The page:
Folio: A Conversation About Activist, Poet Wiji Thukul's Poetry Collection

Okky Madasari, founder of the Muara Foundation and organizer of the Asean Literary Festival. (JG Photo/Abdul Qowi Bastian)

By : webadmin | on 5:25 PM June 08, 2014
Category : Archive

Fajar Merah was only a toddler when her father Wiji Thukul went missing in 1998. Wiji, a prominent poet and activist, disappeared sixteen years ago this month during a turmoil that ushered the nation into a Reformation era.

Fajar, now in his early 20s, has grown up to be a singer-songwriter in his hometown of Central Java. Following his father’s footsteps, he thrives to make a living from words, demanding justice and answers on his father's whereabouts in his lyrics.

Wiji, born in Solo on August 24, 1963, was honored an Asean Literary Figure at this year’s inaugural Asean Literary Festival, the first literary award ever bestowed upon him. He received Yap Thiam Hien Award in 2002 for human rights advocation.

His most famous line “Hanya ada satu kata: Lawan!” (“There is only one word: Fight!”) from the poem “Peringatan” (“Warning”) has become a cry among student and labor demonstrators, resonating not only during the last days of the New Order era but even today.

Wiji was an integral actor in the fight against strongman Suharto’s authoritarian regime, but now that the freedom he longed for has been acquired, he was not around to experience it.

The Asean Literary Festival dubbed Wiji as its icon and made his poems the theme of the event. Today, founder of the Muara Foundation Okky Madasari, who organized the festival, has compiled Wiji’s poems and turned them into a book. “It is his most complete works yet,” Okky, an award-winning novelist, told the Jakarta Globe recently.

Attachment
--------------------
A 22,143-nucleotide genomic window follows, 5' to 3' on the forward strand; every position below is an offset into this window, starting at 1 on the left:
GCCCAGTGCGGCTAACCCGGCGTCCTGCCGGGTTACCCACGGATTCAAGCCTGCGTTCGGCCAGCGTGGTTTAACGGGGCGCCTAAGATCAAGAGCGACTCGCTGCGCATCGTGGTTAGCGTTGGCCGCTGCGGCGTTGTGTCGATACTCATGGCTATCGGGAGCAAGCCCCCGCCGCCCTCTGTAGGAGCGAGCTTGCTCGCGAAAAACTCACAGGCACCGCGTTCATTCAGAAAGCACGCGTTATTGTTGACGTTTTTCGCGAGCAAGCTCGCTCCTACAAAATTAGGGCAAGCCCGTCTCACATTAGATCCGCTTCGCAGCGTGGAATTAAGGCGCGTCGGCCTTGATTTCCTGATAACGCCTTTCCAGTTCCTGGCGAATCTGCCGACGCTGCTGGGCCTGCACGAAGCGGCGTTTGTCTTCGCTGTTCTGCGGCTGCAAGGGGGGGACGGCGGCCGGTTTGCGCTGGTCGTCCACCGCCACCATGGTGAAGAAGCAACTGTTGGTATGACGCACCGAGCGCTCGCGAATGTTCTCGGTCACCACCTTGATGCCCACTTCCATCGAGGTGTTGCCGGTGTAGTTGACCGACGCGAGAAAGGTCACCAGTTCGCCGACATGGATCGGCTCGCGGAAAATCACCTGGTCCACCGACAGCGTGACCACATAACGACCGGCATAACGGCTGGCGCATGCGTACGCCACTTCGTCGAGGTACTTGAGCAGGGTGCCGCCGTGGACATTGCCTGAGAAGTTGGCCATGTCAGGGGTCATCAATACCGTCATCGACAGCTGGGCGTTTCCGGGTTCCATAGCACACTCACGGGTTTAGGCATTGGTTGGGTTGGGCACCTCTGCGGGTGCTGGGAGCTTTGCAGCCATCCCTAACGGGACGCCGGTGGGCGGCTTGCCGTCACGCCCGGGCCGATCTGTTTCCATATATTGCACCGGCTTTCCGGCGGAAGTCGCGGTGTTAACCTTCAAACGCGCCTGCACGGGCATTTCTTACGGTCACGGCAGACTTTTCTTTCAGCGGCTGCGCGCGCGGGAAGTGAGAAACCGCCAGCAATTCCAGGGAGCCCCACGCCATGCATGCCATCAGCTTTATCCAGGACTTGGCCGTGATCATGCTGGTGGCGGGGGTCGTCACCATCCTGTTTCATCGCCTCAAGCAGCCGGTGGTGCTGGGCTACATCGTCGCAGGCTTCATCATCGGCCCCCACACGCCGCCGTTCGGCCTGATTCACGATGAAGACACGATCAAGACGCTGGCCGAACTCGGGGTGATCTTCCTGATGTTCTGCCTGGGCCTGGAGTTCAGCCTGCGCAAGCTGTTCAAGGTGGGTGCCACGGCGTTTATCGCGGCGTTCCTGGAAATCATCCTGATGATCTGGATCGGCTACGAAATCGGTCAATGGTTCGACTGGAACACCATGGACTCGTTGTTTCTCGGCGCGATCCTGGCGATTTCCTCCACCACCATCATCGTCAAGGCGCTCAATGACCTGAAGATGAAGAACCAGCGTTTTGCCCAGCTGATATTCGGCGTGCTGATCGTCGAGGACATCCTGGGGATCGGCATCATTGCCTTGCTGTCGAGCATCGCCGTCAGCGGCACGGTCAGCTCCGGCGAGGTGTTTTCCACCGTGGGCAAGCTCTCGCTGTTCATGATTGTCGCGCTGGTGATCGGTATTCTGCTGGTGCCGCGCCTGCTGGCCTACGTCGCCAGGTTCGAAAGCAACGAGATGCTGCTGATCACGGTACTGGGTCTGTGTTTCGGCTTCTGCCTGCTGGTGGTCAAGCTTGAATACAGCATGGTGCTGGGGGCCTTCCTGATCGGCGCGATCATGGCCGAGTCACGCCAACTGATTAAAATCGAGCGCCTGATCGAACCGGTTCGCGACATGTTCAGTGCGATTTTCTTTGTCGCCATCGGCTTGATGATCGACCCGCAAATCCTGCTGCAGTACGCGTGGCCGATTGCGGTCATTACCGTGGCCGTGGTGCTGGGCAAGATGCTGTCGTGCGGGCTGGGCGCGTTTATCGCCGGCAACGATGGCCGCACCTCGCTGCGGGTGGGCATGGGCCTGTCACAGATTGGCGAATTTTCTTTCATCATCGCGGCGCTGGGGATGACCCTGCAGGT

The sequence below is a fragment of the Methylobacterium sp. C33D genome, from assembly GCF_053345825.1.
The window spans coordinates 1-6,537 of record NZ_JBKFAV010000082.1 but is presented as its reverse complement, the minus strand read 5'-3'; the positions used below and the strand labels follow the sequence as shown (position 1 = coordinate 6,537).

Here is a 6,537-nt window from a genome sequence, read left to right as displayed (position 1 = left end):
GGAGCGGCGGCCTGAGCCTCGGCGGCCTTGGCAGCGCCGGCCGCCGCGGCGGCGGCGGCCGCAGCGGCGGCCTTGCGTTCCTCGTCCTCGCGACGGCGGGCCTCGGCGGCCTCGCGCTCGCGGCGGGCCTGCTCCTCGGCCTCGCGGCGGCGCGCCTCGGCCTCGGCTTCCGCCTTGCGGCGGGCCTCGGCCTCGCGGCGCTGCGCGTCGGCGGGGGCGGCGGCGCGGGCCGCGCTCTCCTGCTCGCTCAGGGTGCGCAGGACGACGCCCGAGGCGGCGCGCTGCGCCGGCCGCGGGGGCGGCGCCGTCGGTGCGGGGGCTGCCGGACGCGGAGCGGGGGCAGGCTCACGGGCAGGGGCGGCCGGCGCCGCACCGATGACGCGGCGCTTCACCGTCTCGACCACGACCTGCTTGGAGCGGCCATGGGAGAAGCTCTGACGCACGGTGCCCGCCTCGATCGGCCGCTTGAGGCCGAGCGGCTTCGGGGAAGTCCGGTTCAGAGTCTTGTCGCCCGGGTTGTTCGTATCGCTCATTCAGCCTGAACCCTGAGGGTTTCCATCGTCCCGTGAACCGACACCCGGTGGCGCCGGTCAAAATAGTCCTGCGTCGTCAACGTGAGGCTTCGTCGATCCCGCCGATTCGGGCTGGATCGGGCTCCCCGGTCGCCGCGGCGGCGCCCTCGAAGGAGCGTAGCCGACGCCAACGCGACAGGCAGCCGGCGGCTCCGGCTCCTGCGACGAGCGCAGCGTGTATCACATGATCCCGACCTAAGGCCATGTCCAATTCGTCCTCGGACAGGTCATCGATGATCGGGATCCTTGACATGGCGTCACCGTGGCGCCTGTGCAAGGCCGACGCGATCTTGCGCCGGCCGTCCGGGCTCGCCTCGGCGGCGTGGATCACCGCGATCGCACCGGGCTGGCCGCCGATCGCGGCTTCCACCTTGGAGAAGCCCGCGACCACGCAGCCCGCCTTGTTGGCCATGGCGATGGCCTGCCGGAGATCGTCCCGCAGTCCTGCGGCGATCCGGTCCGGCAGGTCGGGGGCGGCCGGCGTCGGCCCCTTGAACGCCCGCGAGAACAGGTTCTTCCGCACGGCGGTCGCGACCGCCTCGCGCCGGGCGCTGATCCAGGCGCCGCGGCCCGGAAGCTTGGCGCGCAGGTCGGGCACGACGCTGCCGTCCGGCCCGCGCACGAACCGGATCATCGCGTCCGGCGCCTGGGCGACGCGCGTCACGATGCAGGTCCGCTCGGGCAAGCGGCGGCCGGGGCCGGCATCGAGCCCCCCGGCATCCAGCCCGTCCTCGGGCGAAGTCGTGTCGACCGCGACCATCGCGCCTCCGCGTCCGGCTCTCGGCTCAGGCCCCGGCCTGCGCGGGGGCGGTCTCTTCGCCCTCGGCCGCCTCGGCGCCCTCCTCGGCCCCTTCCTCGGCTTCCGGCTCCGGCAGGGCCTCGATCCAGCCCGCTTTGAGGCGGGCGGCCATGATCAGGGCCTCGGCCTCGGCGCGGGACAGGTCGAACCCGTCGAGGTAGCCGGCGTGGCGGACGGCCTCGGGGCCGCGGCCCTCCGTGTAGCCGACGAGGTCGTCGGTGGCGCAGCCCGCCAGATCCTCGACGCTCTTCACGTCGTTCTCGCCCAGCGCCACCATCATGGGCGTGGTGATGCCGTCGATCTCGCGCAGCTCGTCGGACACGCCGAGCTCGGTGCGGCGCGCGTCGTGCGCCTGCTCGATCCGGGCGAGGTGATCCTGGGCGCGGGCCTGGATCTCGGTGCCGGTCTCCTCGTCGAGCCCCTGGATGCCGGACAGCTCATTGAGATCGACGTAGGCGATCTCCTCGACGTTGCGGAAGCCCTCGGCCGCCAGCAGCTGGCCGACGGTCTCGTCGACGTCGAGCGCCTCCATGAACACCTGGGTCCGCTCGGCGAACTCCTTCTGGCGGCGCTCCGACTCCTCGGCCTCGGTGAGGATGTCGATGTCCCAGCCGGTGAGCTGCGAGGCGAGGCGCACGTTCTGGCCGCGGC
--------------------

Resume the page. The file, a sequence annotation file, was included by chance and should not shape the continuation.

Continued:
Through his poems, Wiji voiced the concerns of the poor and explicitly portrayed their struggle. Most of his works are about the lives of the oppressed and those living in poverty. As the son of a pedicab driver, poverty was never too far from Wiji’s life. Even today, his family still struggles to make a living.

His wife Siti Dyah Surijah, or Sipon, is a housewife. Their daughter Fitri Nganti Wani was recently married while the youngest Fajar plays music following his father’s artistry footsteps.

Upon receiving Wiji's award, Fitri said in her acceptance speech: “This award further convinces me that what my mother said was true: My father was a good man who was kidnapped by the authority.”

Fajar, later that night, remembered his father by singing his father’s poems to enthusiastic audience.

“What’s the use of reading books, if your mouth is silenced?” he sang, adapted from Wiji’s poems titled “Di Bawah Selimut Kedamaian Palsu” (“Underneath the False Sense of Peace”).

I spoke to Okky about Wiji’s book of poems released earlier this year titled “Nyanyian Akar Rumput” (“Grassroots Hymn”), what it means for Indonesia and how Wiji would be indifferent towards the 2014 elections.

How did you get involved in publishing Wiji’s book of poems?

This is a project of Muara Foundation. We held the first Asean Literary Festival this year. We wanted to bring acts of injustice to the limelight through cultures, especially literature. We searched for an icon, for someone who can become the symbol to spread the issue and we chose Wiji Thukul.

We decided to republish Wiji’s works that are rare to find now. His last book “Aku Ingin Menjadi Peluru” (“I Want to Be a Bullet”) was released in 1999, just a short time after Reformasi. We thought that the young generation ought to read his works by republishing his poems and making them available in bookstores. So I approached [major publisher] Gramedia Pustaka Utama because of their massive channel of distribution.

How did you acquire his works, especially the rare ones?